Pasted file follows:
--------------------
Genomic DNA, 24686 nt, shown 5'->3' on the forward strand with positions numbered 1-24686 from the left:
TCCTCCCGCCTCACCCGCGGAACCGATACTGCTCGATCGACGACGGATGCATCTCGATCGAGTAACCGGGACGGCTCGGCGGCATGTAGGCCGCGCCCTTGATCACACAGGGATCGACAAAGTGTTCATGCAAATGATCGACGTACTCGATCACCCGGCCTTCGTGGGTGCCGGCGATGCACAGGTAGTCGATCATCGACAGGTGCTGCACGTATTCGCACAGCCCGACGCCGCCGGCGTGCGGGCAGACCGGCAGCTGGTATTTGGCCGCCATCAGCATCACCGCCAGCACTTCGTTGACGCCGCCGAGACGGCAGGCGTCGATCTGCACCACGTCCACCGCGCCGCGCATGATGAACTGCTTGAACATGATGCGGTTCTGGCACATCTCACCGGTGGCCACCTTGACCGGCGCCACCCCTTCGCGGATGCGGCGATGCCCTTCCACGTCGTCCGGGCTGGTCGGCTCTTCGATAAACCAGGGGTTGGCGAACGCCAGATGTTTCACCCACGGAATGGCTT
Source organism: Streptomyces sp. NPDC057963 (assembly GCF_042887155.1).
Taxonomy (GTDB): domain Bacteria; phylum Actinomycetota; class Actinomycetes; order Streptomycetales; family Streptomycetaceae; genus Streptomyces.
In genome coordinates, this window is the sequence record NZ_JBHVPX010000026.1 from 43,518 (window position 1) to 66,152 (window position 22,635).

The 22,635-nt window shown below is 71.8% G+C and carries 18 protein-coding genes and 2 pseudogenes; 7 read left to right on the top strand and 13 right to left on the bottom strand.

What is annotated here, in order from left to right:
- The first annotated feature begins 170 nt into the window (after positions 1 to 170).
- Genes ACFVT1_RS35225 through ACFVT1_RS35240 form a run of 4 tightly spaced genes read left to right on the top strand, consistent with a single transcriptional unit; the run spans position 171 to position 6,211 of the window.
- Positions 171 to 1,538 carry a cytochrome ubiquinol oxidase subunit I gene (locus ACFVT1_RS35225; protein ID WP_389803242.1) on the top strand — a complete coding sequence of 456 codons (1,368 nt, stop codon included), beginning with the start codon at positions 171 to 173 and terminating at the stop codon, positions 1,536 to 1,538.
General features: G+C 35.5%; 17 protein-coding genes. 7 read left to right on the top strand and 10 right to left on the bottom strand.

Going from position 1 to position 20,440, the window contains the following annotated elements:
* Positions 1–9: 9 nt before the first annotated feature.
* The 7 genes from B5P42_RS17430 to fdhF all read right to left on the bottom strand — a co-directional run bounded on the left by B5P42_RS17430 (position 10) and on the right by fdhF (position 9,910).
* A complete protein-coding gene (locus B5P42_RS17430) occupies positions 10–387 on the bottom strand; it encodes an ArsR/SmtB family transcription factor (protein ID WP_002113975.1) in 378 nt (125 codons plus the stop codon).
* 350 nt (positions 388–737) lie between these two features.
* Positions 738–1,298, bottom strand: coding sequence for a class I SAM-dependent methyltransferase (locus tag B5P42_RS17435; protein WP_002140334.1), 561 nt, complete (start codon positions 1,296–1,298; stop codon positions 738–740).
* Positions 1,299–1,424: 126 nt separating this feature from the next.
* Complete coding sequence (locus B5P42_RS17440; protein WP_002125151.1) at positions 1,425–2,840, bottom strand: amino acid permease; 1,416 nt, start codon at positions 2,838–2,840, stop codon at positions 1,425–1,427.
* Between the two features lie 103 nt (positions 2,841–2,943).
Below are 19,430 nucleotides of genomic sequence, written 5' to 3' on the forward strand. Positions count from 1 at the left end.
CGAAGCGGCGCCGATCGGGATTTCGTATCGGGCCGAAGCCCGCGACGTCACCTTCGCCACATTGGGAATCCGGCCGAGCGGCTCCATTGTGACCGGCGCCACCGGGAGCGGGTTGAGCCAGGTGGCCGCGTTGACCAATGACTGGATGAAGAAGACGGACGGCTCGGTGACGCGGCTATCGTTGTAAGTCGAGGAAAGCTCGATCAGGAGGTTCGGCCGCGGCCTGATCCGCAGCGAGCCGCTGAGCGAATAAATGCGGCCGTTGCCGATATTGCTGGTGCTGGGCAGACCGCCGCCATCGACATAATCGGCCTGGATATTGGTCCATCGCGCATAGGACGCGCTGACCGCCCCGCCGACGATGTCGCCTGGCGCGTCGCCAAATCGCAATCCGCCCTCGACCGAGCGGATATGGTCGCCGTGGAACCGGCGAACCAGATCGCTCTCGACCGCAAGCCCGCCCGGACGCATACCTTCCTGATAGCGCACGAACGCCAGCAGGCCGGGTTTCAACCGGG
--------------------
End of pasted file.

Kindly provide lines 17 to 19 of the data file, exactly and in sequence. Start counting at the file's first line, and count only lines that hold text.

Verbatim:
* Positions 738–1,298, bottom strand: coding sequence for a class I SAM-dependent methyltransferase (locus tag B5P42_RS17435; protein WP_002140334.1), 561 nt, complete (start codon positions 1,296–1,298; stop codon positions 738–740).
* Positions 1,299–1,424: 126 nt separating this feature from the next.
* Complete coding sequence (locus B5P42_RS17440; protein WP_002125151.1) at positions 1,425–2,840, bottom strand: amino acid permease; 1,416 nt, start codon at positions 2,838–2,840, stop codon at positions 1,425–1,427.